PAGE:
Of course, "Sunspring" would not have looked like a Monty Python skit if its "authorobot" had the intelligence to understand the nonsense that it wrote. Machines miss the common sense needed to understand that, for instance, in "Wallace and Gromit enter the room", Gromit is a dog. Of course, it could be taught to distinguish human names from pet ones. But what use is an AI machine that you have to teach everything to? "AI does not exist" claims French mathematician Luc Julia (the "grandfather" of virtual assistant Siri), "You have to show a thousand cat pictures to a machine before it starts recognizing one. A kid needs one time". This level, called artificial general intelligence, is a goal that is far from being achieved.
Filming is a domain where automation is already in progress. In my view, remotely controlled cameras are a prelude to self-operating ones, at least in TV studios. A good example is the Dutch firm MrMocco's robotic arm that frames and follows any person in the camera's range using torso and limbs as beacons. Such framing capacities are also available in Ed, a BBC recording system primed at IBC 2018. Ed can also direct a program, say its creators in a paper that is well worth reading.
Even if these solutions are appealing, one must not get too excited. The R&D team from the BBC writes that Ed was developed for live panel coverage, and it was not expected to perform well on another type of production like a concert. Another way to put is to say that AI is only as smart as the data that it has been trained with. Live TV specialists may be concerned since AI may not react well in case of unexpected events during a broadcast, another hazard to manage! That's why designers obviously ensured that a human can resume control at any time. That also means that before AI can take your job, it needs to be specifically trained to, which requires lots of data.
Secondly, visually based fields require editorial and artistic sense. The Beeb R&D team puts it this way, "Production is at least as much Art as Science". AI could be shown, like some have been trained to paint like Van Gogh, but can they actually innovate as he did? It is important to remember that AI creates things out of pre-existing data and is therefore narrowed by it. My thought is that automation could lead to a form of standardization of artistic aspects.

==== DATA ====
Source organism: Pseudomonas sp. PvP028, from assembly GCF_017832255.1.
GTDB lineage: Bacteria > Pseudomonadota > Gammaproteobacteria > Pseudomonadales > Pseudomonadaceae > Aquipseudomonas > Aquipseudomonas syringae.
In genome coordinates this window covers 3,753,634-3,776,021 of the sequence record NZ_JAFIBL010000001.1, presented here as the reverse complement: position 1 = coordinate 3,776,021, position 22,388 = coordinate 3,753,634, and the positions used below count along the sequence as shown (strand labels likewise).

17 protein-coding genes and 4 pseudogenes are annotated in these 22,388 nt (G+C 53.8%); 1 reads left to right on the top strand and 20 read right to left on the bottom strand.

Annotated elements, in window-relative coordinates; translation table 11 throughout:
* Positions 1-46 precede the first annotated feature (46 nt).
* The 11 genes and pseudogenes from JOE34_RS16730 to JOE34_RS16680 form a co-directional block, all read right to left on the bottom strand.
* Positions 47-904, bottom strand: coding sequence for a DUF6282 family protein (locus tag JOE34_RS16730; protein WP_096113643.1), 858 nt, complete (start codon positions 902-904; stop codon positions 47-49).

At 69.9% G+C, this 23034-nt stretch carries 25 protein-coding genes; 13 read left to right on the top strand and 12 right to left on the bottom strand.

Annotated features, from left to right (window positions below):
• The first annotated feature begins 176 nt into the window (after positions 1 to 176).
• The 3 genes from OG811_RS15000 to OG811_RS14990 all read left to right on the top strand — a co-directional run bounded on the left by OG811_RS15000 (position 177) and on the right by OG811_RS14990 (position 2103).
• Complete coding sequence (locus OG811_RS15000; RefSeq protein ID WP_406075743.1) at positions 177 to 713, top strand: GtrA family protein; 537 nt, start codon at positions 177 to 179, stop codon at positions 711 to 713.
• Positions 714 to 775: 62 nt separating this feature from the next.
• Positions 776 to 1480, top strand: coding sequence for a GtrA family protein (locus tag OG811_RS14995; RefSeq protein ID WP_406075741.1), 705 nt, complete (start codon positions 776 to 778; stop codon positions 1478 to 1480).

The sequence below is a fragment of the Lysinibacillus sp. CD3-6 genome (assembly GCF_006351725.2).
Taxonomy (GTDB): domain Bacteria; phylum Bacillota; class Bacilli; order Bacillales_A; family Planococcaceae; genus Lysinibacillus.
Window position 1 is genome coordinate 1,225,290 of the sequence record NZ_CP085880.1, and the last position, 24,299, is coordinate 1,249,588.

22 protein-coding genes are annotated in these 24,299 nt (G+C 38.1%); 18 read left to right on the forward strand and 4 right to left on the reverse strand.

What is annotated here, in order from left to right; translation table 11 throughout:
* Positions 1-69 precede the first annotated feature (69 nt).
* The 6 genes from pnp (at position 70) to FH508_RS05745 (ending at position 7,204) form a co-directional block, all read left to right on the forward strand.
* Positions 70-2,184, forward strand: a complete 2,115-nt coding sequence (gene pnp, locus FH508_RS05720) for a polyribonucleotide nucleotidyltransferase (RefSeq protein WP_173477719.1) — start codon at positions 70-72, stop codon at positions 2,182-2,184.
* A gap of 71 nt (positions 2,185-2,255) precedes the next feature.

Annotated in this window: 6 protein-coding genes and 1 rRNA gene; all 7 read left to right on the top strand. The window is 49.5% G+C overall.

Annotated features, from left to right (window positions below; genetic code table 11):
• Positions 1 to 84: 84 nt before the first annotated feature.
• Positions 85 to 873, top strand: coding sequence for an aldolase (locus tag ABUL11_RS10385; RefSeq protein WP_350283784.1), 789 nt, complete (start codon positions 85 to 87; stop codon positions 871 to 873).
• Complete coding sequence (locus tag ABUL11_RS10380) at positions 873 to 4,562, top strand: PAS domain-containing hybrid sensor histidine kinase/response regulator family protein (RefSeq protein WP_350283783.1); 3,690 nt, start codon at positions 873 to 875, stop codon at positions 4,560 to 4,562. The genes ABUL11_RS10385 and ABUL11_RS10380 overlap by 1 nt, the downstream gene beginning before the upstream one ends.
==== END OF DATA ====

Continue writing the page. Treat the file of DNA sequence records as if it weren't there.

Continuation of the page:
The point above is also true for movie editing. For simple videos, the job can be easily automated. Wibbitz, an Israeli startup, sells a solution based on text analysis. Matching press wires and video databases, the solution clips relevant rushes to create a subtitled video. It gets more complicated when the editing is sophisticated. Why? Because circuit boards lack empathy. IBM's AI, Watson, can analyze five distinct emotions. After being properly trained, it selected shots to be edited for the "Morgan" trailer. It did so by relying on emotion spikes, but in the end the trailer was edited by a human. Movies need to combine emotions to tell a story, and humans are much more skilled at this task for the moment. This field of AI, known as affective computing, is still a young one in the academic domain.
So-called artificial intelligence finds itself limited by an absence of fundemental human skills. That is why I think we can better refer to AI as a "cobot", firstly because it means "collaborative bot", which leaves professionals in control, and secondly because it could also mean "cognitive robot", a more accurate description of current AI capabilities.
The audiovisual industry produces information, entertainment and art, which are human domains that we should not outsource to machines so easily. After all, "machine" means "stratagem" in Greek. The human hands that conceived AI are exposed to errors, bias and failures. A fact that we tend to forget, reassured by the scientific, calm and neutral look of computers.